Valve Guide Wear – What To Fix And Why?

Valve guides
Valve guides

Valve guide wear refers to excessive clearance between valve stem and valve guide.

As guides wear, the side to side movement can cause valves to seat improperly.

Valve leakage causing compression loss is another reason for engine misfires.

For this reason, guides must be checked, and replaced or repaired if beyond manufacturer’s specifications.

One thing you can almost always count on when rebuilding a cylinder head is worn valve guides.

The guides experience a lot of wear because of the constant friction between the guide and stem.

To make matters worse, positive valve seals on late model engines prevent the guides from receiving much lubrication.

Side forces on the valve stem caused by changes in valve train geometry or by direct acting overhead cams further contribute to guide wear.


When the guides are worn or there is too much clearance between the guide and valve stem, the engine will use oil. This applies to both intake and exhaust guides.

Oil consumption can be more of a problem on the intake side because:

  • Constant exposure to engine vacuum.
  • Oil can also be pulled down the exhaust guides by suction in the exhaust port.
  • The flow of exhaust past the exhaust guide creates a venturi effect that can pull oil down the guide.

Oil in the exhaust system on late model vehicles with catalytic converters may cause the converter to overheat and suffer damage.


  • Oil drawn into the engine past worn intake guides can foul spark plugs.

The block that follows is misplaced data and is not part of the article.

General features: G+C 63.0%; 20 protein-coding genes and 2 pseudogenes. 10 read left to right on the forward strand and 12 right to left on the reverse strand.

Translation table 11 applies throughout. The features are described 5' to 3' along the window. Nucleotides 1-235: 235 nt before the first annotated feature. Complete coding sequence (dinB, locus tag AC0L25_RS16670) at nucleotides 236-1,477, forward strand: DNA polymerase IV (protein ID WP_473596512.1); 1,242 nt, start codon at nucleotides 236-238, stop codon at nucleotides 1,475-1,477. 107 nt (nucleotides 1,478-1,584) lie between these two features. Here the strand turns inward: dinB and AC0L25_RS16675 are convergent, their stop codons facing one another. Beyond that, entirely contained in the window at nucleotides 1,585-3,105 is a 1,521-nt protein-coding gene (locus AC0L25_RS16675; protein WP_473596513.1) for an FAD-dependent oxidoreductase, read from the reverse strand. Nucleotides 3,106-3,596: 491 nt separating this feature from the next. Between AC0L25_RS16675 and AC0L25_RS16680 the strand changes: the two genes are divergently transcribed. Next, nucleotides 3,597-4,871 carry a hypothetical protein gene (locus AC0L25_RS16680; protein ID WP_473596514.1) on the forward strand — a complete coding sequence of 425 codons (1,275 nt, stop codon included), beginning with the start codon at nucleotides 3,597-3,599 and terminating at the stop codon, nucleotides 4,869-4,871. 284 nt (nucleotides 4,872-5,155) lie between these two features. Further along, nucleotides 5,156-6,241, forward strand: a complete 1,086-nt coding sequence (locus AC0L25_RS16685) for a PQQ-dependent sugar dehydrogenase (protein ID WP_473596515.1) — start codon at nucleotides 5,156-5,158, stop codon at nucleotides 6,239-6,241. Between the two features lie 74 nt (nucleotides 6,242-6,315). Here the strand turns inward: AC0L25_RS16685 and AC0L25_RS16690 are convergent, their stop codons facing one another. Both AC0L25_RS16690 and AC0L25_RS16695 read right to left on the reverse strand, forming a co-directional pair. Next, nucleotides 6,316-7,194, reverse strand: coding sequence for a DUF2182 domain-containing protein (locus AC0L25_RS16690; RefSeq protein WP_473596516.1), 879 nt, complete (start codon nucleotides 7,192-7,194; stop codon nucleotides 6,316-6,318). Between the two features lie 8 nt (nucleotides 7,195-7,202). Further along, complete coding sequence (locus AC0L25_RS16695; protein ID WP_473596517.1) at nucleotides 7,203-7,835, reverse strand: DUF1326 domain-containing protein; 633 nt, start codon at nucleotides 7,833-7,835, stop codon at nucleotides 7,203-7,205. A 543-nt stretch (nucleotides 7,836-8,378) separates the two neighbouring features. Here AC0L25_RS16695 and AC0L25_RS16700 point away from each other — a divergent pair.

• It will cause the engine to emit higher than normal unburned hydrocarbon (HC) emissions.
  • Also contribute to a rapid buildup of carbon deposits on the backs of the intake valves and in the combustion chamber.

Carbon deposits in the combustion chamber can raise compression to the point where detonation occurs under load. Deposits on the backs of the intake valves in engines equipped with multi-port fuel injection can cause hesitation and idle problems because the deposits interfere with proper fuel delivery.

Carbon Build Up On Valve
Carbon Build Up On Valve

This can also cause misfires if the carbon holds the valve in the open position.

Inadequate valve cooling and premature valve failure is another problem that can be caused by worn guides or ones with excessive clearance. About 75% of the heat from a typical valve is conducted to the seat. The remaining 25% goes up the stem and out through the guide.

On late model engines with three-angle narrow seats, the amount of heat transfer that takes place through the stem is even higher because less heat can be dissipated through the seat. So if the guide is worn, the valve may run hot and burn.

Worn guides can also pass air. “Unmetered” air drawn into the intake ports past the guides creates an effect similar to worn throttle shafts on a carburetor. The extra air reduces intake vacuum and upsets the air/fuel calibration of the engine at idle. The result may be a lean misfire problem and rough idle.


Worn guides can also contribute to valve breakage. The guides support and center the valves as they open and close. A worn guide will allow the valve to wobble slightly as it opens. This will cause it to drift off-center with respect to the seat. This can cause the head of the valve to flex slightly each time it closes. After so many cycles, the metal fatigues and the head of the valve breaks off from the stem.

Intake valve stem-to guide clearance for most passenger cars ranges from .001 to .003 in. Because of extra heat exhaust will be .002 to .004 in. Diesel engines as a rule have looser specs on both intake and exhaust guides than gasoline engines.



When blue smoke is seen on startup on a cold engine most often you can pin the problem on excessive valve guide clearance or worn valve seals. If the engine smokes all the time or on heavy acceleration the problem is more likely to be the piston rings.

In both cases I recommend professional diagnosis if possible before spending a lot of money on large engine repairs.